The Sense HAT is an add‑on board for Raspberry Pi. It adds a range of motion sensors to Raspberry Pi, including a gyroscope, accelerometer, and magnetometer, plus temperature, pressure, and humidity sensors. On top of the Sense HAT board sits an 8×8 LED matrix and five-button joystick.
Sense HAT is a lot of fun. It’s a great way to get feedback on an environment with Raspberry Pi, and was made especially for the Astro Pi mission (where two Raspberry Pi units were sent into space).
Astro Pi is an ESA (European Space Agency) project run with the Raspberry Pi Foundation. It enables young people to conduct scientific investigations in space by writing computer programs that run on Raspberry Pi computers aboard the International Space Station.
Students up to 19 years old can take part. If you’re older than that, you can still get involved by volunteering for a Code Club (codeclub.org) and mentoring students.
Even if you don’t want to take part, Astro Pi has a solid set of resources designed to help students set up the Sense HAT and collect data from it.
If you’re looking to get up-and-running with Sense HAT, the Raspberry Pi Foundation has you covered. The Getting Started with the Sense HAT tutorial shows you how to display text and images on the LED matrix display, set the orientation, and sense the environment and movement.
After that, head over to the Raspberry Pi Foundation’s projects website, click ‘Browse all projects’, and change the ‘Any hardware’ drop-down to Sense HAT. Here you’ll find a range of fun projects that explore all the different elements of the Sense HAT – from building a tight-rope game controlled by the accelerometer, to a weather logger and rainbow predictor. The projects are sparkly and designed to appeal to kids, but they’re a great way to learn data capture and basic programming concepts.
Essentials Guides are short books designed to make it easy to learn Raspberry Pi subjects. One of the most popular and enduring is Experiment with the Sense HAT.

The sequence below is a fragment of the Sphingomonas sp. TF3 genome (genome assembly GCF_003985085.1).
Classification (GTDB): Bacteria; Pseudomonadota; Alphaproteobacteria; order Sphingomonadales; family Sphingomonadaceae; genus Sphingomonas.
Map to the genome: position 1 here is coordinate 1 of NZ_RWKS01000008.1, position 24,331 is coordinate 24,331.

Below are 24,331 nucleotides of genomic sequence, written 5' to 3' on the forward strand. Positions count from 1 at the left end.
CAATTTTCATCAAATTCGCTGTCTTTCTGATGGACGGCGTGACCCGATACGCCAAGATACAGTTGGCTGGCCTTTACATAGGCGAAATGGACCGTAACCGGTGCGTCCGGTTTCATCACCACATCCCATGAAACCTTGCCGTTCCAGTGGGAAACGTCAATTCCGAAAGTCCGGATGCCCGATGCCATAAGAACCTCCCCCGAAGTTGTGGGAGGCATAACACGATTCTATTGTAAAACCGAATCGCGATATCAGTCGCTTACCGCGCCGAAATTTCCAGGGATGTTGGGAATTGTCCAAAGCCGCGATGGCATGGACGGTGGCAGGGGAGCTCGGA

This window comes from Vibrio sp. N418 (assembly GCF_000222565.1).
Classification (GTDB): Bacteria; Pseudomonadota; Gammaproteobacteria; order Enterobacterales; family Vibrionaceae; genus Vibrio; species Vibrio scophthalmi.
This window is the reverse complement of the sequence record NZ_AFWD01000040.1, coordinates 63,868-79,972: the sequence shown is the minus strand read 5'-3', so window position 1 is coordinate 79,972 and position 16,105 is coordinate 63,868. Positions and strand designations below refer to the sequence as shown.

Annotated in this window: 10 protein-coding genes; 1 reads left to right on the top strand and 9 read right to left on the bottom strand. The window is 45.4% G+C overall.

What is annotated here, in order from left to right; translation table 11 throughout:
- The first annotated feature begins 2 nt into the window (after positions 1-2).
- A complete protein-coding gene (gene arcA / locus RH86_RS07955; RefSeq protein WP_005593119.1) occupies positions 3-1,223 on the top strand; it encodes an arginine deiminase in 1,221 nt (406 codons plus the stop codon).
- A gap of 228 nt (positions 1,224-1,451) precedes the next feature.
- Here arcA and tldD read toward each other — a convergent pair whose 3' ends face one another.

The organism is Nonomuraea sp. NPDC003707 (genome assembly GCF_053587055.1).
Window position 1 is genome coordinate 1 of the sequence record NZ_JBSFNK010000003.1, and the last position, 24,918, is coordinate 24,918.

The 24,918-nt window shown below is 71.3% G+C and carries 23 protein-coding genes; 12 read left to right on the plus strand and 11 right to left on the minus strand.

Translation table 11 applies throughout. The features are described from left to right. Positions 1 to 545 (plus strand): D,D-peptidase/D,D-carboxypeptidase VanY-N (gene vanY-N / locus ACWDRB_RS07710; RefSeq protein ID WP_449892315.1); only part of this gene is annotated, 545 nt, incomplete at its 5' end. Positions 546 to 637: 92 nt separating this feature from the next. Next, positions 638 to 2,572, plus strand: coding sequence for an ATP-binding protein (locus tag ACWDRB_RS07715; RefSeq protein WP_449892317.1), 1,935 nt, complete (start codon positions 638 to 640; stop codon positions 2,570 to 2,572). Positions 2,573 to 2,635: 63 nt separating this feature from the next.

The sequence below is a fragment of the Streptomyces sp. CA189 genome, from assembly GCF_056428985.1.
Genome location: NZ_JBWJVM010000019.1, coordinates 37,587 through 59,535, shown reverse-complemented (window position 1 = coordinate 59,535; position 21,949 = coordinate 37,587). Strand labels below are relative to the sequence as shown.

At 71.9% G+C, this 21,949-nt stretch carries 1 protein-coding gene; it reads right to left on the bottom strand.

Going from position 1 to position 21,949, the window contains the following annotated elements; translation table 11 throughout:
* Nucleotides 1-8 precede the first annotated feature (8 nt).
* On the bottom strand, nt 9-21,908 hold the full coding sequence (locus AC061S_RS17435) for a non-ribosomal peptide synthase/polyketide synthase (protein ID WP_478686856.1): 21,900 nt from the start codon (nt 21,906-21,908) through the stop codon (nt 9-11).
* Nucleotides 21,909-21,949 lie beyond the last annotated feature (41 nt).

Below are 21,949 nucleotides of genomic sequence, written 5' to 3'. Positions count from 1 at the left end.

You can still pick up a digital copy of this book for free, although print copies are now hard to find.
Inside the book, you’ll find eight chapters that cover everything from setting up the Sense HAT to building projects such as a Magic 8 Ball and Interactive Pixel Pet.
While the Astro Pi mission has evolved beyond that described in the book, the tutorials have stood the test of time. They remain a great way to understand the inner workings of the Sense HAT and how to control it with code.
Get the most from your Sense HAT with this online documentation
Make sure you bookmark the Sense HAT API webpage. This reference outlines all the functions used to control the HAT (and used in a variety of different tutorials).
Take a look at the Python module used to control the Sense HAT hardware on Raspberry Pi. Here you will find the underlying code being used to control the device.
Raspberry Pi documentation for the Sense HAT explains how to set up and calibrate the device, as well as update the firmware. Check out the link to the schematics while you’re there.
Set up the Sense HAT by watching a video
Astro Pi Kit – How to assemble the Sense HAT
This video from the ESA takes you through setting up the Sense HAT on a Raspberry Pi and using it to take part in the Astro Pi project.
How to build a 3D-printed Astro Pi flight case
The Sense HAT units used in the Astro Pi program are housed inside special cases designed to endure the rigours of space flight. Discover how to 3D-print your own special Astro Pi case in this video.
Tim Peake with Astro Pi on the International Space Station
Take a tour of the ISS and the Sense HAT kits being used on board the space station with British ESA astronaut Tim Peake.